This Non-League Legend Once Scored 50 Goals In A Season, Now He's Set To Take On League Two

Modern football is dominated by attacking players.

There are the creators. Mo Salah, Timo Werner, Richarlison. Guys who can generate something from nothing but are average finishers that need a lot of the ball to score.

Then there are the finishers. Romelu Lukaku, Aleksandar Mitrović, Chris Wood. They aren't productive 40 yards from goal but give them one chance inside the 18 and they'll take it.

There are very few players who combine both skillsets. Lionel Messi and Cristiano Ronaldo fit this mold (obviously). Jamie Vardy is another one, so is Harry Kane. These are guys who opponents don't want even to see on the ball in the attacking third. They can shoot from distance, beat defenders, find space inside the 18 and finish inside in front of goal.

Players of this caliber are usually found reaching double-digit goal totals for a title contender. It's a $100 million skillset. It's the reason clubs will pay $50 million for a striker who scores two league goals in a season (looking at you Newcastle and Joelinton).

But sometimes these players slip through the cracks. Jamie Vardy was playing non-league football at 25 and didn't have his breakout season until he was 28.

Now, the lower reaches of English soccer have produced another prolific goal-scorer who has gone unnoticed. He's 30 years old and he just made his Football League debut this season.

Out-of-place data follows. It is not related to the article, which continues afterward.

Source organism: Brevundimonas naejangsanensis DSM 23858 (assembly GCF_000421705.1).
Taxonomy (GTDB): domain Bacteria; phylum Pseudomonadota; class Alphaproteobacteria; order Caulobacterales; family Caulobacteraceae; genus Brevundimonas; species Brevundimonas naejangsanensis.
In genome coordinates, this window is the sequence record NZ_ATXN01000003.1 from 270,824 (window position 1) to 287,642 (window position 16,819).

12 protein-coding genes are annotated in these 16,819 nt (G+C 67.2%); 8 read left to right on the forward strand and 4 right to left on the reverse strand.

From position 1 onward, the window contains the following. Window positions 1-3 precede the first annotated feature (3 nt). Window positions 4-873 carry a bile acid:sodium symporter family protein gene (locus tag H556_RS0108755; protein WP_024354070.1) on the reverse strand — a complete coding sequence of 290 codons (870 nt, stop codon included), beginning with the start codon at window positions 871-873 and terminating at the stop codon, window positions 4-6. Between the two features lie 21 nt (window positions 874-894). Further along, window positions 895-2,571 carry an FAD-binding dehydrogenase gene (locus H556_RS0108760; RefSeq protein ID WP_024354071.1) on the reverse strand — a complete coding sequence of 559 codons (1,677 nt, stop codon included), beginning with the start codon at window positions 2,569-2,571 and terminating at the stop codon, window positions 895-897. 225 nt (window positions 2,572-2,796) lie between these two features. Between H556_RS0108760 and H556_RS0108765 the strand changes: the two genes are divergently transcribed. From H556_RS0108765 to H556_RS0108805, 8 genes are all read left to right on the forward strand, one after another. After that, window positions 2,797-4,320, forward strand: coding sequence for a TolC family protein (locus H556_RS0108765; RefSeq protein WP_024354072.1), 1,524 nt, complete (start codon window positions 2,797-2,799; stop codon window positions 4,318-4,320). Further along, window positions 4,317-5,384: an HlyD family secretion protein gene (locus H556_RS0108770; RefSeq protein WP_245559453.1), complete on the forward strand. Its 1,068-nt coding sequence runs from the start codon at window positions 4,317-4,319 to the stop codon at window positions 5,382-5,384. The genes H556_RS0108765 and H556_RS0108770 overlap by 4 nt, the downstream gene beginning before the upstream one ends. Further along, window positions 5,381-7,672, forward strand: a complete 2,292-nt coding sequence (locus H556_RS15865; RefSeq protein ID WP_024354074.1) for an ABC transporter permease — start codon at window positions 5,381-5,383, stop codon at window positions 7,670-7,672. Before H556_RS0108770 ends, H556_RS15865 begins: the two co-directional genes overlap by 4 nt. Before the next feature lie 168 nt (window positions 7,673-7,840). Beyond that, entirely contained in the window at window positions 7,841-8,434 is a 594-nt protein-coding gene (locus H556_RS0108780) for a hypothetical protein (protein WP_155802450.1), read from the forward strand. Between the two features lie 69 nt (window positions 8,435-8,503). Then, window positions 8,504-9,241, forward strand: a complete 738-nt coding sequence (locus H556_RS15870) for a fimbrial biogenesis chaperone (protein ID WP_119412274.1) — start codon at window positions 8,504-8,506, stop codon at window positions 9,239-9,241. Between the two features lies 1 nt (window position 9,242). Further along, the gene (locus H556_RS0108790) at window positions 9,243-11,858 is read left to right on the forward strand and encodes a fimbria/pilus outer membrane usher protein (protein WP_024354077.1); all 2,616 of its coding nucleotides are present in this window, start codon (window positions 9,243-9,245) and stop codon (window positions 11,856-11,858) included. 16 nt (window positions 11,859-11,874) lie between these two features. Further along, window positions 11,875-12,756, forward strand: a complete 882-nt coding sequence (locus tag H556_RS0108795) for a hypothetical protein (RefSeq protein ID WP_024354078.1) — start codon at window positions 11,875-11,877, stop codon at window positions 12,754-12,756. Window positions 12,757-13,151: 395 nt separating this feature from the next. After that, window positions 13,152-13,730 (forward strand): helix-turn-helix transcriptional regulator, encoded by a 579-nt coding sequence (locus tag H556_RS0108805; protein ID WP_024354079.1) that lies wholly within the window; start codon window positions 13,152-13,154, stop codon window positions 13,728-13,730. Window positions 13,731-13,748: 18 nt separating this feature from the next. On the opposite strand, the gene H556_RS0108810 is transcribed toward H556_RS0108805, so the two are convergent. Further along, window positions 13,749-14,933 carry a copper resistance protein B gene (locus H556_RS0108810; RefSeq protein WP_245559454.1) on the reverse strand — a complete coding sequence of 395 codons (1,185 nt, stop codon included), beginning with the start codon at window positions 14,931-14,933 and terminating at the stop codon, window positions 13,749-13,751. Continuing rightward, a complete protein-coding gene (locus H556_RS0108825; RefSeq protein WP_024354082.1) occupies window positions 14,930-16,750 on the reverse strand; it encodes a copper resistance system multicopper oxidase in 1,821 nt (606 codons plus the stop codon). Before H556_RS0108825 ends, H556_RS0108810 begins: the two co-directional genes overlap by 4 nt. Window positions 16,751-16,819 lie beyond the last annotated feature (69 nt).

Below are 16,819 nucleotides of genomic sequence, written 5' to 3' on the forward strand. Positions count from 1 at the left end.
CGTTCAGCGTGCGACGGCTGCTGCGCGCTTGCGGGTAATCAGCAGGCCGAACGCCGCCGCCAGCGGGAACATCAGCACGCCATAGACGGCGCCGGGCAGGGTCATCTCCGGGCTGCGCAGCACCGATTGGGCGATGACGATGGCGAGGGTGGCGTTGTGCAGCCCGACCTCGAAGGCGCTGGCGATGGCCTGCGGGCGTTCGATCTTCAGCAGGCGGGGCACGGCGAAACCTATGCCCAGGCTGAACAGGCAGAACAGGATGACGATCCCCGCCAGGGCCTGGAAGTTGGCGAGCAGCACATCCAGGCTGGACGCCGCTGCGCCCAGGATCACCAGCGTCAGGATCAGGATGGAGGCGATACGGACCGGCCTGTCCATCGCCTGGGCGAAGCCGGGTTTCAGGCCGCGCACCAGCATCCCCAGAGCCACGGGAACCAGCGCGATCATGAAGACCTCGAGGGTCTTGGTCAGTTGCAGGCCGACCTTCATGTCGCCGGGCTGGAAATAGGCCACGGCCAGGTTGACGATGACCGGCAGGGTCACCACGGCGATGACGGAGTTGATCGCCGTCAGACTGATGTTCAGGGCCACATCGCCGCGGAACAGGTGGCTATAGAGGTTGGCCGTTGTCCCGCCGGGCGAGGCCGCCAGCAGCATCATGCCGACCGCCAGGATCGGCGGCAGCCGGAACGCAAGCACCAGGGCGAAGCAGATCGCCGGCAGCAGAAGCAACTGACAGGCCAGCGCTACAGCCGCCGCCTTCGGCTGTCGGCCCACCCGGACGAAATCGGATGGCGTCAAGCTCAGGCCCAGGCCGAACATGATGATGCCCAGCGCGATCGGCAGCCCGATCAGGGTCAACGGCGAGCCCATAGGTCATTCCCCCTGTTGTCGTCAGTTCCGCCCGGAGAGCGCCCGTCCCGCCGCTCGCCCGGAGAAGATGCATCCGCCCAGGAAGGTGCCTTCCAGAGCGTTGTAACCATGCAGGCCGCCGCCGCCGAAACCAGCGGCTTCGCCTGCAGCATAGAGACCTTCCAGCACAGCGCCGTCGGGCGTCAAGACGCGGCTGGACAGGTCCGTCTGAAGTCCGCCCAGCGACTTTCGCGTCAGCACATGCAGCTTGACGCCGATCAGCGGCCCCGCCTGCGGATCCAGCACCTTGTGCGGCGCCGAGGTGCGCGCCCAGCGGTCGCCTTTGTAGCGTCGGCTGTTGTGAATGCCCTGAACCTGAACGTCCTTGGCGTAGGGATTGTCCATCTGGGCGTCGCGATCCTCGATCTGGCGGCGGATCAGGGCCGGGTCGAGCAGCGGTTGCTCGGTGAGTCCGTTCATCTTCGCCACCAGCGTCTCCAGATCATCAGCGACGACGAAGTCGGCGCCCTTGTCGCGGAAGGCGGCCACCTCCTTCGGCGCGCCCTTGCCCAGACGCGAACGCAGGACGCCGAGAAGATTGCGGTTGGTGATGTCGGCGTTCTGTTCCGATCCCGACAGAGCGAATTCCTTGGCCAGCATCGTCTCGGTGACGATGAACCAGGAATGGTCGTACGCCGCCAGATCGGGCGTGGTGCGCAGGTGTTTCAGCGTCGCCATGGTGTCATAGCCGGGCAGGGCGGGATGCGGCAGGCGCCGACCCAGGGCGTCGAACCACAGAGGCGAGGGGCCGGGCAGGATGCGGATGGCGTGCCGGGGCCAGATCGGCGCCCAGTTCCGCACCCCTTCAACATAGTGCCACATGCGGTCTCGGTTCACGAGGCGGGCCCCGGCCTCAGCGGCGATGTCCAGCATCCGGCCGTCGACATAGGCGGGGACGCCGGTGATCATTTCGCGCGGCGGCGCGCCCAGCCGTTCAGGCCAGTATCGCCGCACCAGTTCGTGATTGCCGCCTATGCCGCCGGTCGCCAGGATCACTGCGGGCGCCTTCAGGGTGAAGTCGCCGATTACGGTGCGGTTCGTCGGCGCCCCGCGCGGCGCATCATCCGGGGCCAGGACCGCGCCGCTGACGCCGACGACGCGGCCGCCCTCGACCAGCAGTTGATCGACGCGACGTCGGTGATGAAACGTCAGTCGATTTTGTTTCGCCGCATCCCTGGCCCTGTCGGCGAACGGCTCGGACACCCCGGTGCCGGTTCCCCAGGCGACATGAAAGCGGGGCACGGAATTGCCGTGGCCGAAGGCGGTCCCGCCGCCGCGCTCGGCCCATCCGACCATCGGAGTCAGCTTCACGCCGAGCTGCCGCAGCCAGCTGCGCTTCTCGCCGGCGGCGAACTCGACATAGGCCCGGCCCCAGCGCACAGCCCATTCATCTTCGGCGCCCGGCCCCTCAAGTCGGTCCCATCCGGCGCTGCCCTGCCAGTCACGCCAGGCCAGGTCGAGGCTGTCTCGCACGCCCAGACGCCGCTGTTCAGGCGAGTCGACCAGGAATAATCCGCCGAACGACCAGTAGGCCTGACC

His name is Danny Rowe. He plays for League Two club Oldham Athletic, and he might have the best right foot in soccer.

Over the last five seasons, Rowe scored 155 goals in 241 league matches. Add in another 34 goals in cup competitions and that's nearly 40 goals per season. But you'll never hear about Danny Rowe because he played for AFC Fylde in the National League, the fifth tier of English football.

While Rowe might be an unfamiliar name, his goal-scoring talent is nothing new.

As a kid, Rowe set youth scoring records around his home of Blackpool, often reaching 100 goals in a season, he says. This early success piqued the interest of many clubs, and soon after he signed for Preston North End down the road. Then at age 12, he accomplished the dream of every kid in England by joining the Manchester United academy.

But at 16 the Premier League dream was over. United released him, and Rowe went home to play with his mates at Blackburn Wren Rovers, an amateur 11th-tier side. 

"Being released means you can lose your confidence and you can lose your way," Rowe said. "That is what happened to me a bit. When I was 15 or 16 I just fell out of love with the game.

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"I didn't really want to carry on in football after that. I got a job working as a joiner as an apprentice. At that point, I was just playing locally with my friends. That was how I got back into enjoying my football, just by playing the game for fun with my mates."

Rowe continued his prolific goal-scoring record with Rovers, and he slowly began his upward climb of the English footballing pyramid.

His shooting success drew the attention of seventh-tier Kendal Town, and just four months later Rowe moved to Fleetwood Town, two divisions higher, after scoring nine goals in 14 matches with Kendal.

While at Fleetwood, Rowe played little first-team football, recording almost as many loan spells (four) as he did league appearances (seven).

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These loan spells brought varying success, but during his time with the Fisherman he was able to train with Jaime Vardy.

"He's done unbelievably for himself, which is every credit to him," Rowe said of Vardy, "You want to play as high as you can and be as good as you can and he's done it to an unbelievable level."